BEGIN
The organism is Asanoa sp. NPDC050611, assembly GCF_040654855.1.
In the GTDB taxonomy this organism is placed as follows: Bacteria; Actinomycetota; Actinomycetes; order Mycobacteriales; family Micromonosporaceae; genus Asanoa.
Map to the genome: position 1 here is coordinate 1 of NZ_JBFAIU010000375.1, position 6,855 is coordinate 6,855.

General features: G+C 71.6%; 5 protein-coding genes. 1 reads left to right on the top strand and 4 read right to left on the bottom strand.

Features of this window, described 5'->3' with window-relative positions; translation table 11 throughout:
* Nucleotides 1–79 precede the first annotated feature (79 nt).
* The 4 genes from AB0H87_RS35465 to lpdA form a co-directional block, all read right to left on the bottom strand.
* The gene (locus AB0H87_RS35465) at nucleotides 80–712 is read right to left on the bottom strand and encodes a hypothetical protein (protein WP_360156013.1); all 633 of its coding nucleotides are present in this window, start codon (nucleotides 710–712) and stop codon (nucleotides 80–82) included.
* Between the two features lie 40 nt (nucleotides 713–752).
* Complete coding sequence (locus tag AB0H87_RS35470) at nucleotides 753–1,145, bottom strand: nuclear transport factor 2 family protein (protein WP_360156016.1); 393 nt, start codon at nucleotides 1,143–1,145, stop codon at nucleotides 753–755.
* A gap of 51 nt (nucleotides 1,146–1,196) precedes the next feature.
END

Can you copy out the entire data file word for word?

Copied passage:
The organism is Asanoa sp. NPDC050611, assembly GCF_040654855.1.
In the GTDB taxonomy this organism is placed as follows: Bacteria; Actinomycetota; Actinomycetes; order Mycobacteriales; family Micromonosporaceae; genus Asanoa.
Map to the genome: position 1 here is coordinate 1 of NZ_JBFAIU010000375.1, position 6,855 is coordinate 6,855.

General features: G+C 71.6%; 5 protein-coding genes. 1 reads left to right on the top strand and 4 read right to left on the bottom strand.

Features of this window, described 5'->3' with window-relative positions; translation table 11 throughout:
* Nucleotides 1–79 precede the first annotated feature (79 nt).
* The 4 genes from AB0H87_RS35465 to lpdA form a co-directional block, all read right to left on the bottom strand.
* The gene (locus AB0H87_RS35465) at nucleotides 80–712 is read right to left on the bottom strand and encodes a hypothetical protein (protein WP_360156013.1); all 633 of its coding nucleotides are present in this window, start codon (nucleotides 710–712) and stop codon (nucleotides 80–82) included.
* Between the two features lie 40 nt (nucleotides 713–752).
* Complete coding sequence (locus tag AB0H87_RS35470) at nucleotides 753–1,145, bottom strand: nuclear transport factor 2 family protein (protein WP_360156016.1); 393 nt, start codon at nucleotides 1,143–1,145, stop codon at nucleotides 753–755.
* A gap of 51 nt (nucleotides 1,146–1,196) precedes the next feature.